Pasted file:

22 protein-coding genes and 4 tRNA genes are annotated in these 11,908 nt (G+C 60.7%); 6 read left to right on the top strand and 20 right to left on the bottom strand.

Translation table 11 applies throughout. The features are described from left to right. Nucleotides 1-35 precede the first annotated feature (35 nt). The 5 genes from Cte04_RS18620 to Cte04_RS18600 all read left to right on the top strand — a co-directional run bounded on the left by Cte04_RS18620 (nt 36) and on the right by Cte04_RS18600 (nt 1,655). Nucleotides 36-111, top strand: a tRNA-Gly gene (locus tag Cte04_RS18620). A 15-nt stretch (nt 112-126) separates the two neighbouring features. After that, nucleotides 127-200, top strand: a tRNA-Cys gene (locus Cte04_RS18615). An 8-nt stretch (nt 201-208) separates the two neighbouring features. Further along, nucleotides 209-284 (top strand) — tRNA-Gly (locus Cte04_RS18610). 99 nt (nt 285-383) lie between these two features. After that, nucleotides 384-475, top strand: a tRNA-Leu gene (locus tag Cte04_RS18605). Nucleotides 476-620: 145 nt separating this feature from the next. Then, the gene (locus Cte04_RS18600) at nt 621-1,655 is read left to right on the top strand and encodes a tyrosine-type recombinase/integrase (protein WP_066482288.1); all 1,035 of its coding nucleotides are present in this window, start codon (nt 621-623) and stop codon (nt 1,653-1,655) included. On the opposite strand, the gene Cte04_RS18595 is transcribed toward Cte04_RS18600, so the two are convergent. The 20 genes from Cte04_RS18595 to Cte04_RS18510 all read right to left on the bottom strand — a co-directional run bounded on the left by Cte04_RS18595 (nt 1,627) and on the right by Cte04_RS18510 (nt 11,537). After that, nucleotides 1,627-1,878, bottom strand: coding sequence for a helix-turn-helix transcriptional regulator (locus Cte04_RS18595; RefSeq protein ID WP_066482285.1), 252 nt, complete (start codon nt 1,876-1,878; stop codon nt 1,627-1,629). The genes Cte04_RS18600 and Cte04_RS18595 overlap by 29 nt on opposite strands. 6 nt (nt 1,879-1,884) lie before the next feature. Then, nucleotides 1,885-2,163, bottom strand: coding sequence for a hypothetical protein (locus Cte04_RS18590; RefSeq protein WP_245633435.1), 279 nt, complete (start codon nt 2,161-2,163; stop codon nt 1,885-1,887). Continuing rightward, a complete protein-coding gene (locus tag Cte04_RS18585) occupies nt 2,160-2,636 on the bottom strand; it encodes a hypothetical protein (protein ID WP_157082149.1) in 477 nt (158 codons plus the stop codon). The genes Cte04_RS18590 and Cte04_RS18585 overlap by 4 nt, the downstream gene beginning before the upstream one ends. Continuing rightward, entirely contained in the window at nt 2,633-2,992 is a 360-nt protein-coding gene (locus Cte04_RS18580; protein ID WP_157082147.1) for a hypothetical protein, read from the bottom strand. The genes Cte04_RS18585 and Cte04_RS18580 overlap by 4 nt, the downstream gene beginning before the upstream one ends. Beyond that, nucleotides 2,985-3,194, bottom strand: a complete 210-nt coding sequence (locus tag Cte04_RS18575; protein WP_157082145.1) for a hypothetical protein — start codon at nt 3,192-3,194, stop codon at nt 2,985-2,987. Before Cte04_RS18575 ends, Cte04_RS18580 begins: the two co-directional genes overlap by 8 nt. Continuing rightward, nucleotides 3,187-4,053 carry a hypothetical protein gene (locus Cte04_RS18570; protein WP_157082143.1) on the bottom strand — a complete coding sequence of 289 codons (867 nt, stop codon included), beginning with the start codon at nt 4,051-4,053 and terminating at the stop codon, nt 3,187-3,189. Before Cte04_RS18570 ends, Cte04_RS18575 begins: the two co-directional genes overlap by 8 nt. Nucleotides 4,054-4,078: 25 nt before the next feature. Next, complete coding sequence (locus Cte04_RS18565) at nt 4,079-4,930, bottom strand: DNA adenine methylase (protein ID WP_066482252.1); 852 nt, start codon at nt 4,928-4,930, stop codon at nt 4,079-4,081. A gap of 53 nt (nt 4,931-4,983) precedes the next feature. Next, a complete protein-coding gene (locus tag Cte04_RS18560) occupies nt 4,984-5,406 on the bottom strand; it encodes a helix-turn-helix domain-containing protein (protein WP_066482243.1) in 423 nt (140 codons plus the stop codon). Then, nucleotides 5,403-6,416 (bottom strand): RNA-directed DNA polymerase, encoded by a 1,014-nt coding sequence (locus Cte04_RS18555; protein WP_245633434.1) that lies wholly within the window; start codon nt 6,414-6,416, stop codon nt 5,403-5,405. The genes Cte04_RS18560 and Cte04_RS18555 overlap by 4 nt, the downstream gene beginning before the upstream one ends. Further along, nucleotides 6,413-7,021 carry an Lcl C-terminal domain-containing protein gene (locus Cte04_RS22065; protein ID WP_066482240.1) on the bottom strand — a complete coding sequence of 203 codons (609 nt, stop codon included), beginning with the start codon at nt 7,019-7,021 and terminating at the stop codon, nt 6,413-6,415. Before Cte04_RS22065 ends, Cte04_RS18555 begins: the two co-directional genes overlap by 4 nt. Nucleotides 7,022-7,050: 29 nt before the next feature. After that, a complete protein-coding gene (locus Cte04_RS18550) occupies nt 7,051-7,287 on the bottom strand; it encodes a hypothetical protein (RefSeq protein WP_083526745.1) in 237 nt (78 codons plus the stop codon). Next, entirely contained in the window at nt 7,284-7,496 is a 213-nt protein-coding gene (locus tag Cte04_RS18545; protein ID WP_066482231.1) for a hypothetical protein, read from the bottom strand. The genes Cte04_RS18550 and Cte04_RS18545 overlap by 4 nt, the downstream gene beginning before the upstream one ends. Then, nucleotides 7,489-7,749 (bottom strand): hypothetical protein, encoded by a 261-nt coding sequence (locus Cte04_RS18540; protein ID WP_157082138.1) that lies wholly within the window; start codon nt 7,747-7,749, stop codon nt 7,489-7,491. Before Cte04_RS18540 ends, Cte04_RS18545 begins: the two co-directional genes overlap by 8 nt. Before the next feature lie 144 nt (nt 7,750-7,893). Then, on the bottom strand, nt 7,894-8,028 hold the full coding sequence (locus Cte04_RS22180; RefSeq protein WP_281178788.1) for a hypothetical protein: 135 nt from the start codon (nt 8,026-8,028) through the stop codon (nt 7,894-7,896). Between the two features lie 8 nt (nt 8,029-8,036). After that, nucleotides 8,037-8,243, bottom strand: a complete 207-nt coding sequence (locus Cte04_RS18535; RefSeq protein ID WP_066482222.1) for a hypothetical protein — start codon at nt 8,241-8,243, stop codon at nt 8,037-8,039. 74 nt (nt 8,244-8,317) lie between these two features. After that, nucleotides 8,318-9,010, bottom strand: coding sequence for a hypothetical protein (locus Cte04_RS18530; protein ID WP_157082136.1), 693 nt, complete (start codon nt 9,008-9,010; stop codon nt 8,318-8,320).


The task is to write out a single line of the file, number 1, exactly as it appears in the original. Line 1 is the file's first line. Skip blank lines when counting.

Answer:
22 protein-coding genes and 4 tRNA genes are annotated in these 11,908 nt (G+C 60.7%); 6 read left to right on the top strand and 20 right to left on the bottom strand.